The Ruins of Us (P.S.) (Paperback)
Harper Perennial, 9780062064486, 352pp.
Publication Date: January 17, 2012
Praise For The Ruins of Us (P.S.)…
“Absorbing. . . . A testament to Parssinen’s literary talent, this woven narrative moves seamlessly, chapter by chapter, as the suspenseful story escalates.”
“Keija Parssinen vividly evokes daily reality in the Kingdom. . . . While she portrays the physical and social landscapes with the precision of an impassioned expat, Parssinen also limns-with a wisdom that belies her age-the culture-transcending contours of the human heart.”
-National Geographic Traveler
“Keija Parssinen was a third-generation expat in oil-rich Saudi Arabia, and she summons its atmosphere of fraught privilege in her debut novel, The Ruins of Us.”
-T: The New York Times Style Magazine
“A compelling debut.”
-Marie Claire (UK)
“An intelligent, complex story of interfaith marriage. . . . That balances nail-biting tension with lyrical intent.”
“Having been brought up in Saudi Arabia, [Parssinen] knows the background and writes boldly and unsentimentally of a family’s predicament at the edge of cultural fault lines.”
-Sunday Times (London)
“Extraordinarily polished, supremely mature.”
-St. Louis Post-Dispatch
“[Parssinen] digs deep in this narrative, and what she unearths is exquisitely wrought.”
-Columbia Daily Tribune
“The Ruins of Us is a stunning debut novel--a love story that spans continents. Parssinen teaches us that while cultural differences run deep, when it comes to matters of the heart, we are all the same. I was dazzled by this book.”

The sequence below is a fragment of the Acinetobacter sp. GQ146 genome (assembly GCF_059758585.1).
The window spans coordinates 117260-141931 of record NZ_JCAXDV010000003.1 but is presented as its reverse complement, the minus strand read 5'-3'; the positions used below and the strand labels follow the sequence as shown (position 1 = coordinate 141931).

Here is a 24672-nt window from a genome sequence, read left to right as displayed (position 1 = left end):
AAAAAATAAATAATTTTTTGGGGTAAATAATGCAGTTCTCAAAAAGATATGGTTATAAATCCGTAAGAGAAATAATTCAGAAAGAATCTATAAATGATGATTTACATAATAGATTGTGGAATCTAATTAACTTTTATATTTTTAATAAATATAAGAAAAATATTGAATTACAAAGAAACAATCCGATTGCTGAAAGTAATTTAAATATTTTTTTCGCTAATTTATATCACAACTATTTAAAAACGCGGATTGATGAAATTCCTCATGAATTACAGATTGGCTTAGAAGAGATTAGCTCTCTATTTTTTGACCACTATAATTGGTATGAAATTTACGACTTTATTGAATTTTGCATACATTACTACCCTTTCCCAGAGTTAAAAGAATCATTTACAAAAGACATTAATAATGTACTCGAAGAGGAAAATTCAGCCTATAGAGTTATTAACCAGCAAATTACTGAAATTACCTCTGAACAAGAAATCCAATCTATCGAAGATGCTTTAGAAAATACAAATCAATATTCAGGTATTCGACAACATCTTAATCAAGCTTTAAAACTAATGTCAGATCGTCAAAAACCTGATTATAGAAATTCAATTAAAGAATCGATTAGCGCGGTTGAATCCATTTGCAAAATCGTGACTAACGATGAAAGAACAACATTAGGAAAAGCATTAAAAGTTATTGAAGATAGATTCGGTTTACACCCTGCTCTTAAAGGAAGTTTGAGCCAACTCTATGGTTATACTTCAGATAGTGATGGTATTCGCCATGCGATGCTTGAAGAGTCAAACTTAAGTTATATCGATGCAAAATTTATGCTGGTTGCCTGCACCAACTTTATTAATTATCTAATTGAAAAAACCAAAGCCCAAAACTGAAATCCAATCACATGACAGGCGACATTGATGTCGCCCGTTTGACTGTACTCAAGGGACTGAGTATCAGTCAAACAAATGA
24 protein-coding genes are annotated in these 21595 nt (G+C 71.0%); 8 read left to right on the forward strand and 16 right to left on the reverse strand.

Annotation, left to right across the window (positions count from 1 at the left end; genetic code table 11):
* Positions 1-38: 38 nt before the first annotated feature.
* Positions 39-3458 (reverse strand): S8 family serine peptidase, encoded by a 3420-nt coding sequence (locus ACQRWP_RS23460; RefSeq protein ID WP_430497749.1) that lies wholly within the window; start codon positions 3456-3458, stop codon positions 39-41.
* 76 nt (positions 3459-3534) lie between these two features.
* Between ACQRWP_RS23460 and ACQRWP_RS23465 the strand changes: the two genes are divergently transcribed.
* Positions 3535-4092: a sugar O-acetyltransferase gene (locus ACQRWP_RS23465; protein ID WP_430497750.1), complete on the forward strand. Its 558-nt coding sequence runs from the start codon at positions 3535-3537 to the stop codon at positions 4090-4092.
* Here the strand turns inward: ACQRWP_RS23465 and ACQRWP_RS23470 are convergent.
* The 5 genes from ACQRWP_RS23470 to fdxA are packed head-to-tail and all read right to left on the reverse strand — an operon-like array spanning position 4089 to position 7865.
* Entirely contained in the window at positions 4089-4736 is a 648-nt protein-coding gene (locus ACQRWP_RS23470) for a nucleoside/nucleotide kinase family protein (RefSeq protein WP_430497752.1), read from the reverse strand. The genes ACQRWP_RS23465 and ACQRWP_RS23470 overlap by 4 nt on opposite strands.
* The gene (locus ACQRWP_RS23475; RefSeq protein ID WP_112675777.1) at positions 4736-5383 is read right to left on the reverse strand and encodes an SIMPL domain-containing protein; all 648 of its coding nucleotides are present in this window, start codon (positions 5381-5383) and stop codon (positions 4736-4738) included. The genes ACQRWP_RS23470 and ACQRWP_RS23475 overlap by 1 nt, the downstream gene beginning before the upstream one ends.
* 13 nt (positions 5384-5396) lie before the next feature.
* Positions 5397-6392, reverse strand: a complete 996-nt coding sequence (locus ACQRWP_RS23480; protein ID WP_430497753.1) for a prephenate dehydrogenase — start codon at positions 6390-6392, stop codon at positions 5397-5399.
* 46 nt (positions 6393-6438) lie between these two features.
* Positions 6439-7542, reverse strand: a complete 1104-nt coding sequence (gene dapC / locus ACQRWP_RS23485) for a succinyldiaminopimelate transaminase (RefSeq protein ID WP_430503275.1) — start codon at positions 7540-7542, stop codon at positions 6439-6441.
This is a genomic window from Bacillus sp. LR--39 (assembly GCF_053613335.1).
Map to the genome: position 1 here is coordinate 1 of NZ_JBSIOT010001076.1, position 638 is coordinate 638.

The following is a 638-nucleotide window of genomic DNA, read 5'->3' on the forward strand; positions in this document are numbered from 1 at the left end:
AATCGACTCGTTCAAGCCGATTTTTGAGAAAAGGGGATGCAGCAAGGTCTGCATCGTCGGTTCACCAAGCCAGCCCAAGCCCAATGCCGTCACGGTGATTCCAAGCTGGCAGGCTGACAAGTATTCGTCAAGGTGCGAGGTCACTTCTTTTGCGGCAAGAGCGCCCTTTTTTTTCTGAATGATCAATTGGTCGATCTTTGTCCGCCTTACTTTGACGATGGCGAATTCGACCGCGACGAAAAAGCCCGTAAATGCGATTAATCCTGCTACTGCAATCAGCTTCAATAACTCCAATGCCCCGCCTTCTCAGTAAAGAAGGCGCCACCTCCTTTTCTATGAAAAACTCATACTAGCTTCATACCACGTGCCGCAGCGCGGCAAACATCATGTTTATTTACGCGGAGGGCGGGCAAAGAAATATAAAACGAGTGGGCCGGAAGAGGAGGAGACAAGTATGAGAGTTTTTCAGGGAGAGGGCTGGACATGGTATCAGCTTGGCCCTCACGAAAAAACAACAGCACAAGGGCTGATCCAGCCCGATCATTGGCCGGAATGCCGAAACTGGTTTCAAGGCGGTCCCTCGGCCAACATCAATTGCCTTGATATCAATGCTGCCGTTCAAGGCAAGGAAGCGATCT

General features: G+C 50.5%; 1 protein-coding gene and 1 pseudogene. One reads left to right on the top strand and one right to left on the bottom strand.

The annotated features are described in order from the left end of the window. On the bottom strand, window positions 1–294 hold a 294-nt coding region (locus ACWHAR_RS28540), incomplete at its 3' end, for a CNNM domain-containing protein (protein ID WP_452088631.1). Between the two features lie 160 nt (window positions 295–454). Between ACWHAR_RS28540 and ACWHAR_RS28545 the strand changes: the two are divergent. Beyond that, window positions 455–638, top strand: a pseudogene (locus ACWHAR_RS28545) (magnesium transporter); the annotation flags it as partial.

-Amanda Eyre Ward, author of Close Your Eyes
“Parssinen convincingly inhabits the shifting moods of her characters. . . . Throughout, her prose is artful without being showy, forced, or melodramatic, and her knowledge of Saudi culture informs the story. . . . A fine debut.”
“Parssinen’s gripping, well-crafted debut tracks the awakening of a Saudi Arabian family to the dangers that lurk within. . . . Parssinen deftly illuminates Saudi Arabian life through a family locked in a battle over morality and cultural chasms.”
“THE RUINS OF US tells a gripping story about Saudi Arabian princes and bureaucrats, wives and extra-wives, sons and daughters, fanatics and exiles. . . . [Keija Parssinen] directs the human and historical traffic with a maestro’s sense of pace, and a true storyteller’s sense of consequence.”
-Scott Spencer, author of Man in the Woods
“THE RUINS OF US is an arresting story of family and country. Parssinen’s characters are richly conceived and her evocative petrol universe of wealth, privilege, and intrigue is unforgettable. Powerful storytelling that is refreshing and entertaining.”
-Anthony Swofford, author of Jarhead
“A big, brave novel, Keija Parssinen’s THE RUINS OF US takes us behind the compound walls of Saudi Arabia and into the secret passions that threaten to tear one family apart. Step into Parssinen’s sensual prose and be transported.”
-Anna Solomon, author of The Little Bride
“Parssinen carries the reader . . . in the grip of a story that is both entertaining and wise. . . . The debut of an enormously talented writer who is unafraid to lead us on the greatest adventure of all--into the wilds of the human heart.”
-Lise Saffran, author of Juno's Daughters
“[An] accomplished debut novel . . . clearly the work of a gifted storyteller.”
“This stunning novel explores some emotionally explosive territory--what happens when a Muslim man takes a second wife after many years of marriage to his first one. Parssinen handles it with grace, intelligence, and gorgeous prose--a transporting and beautiful book.”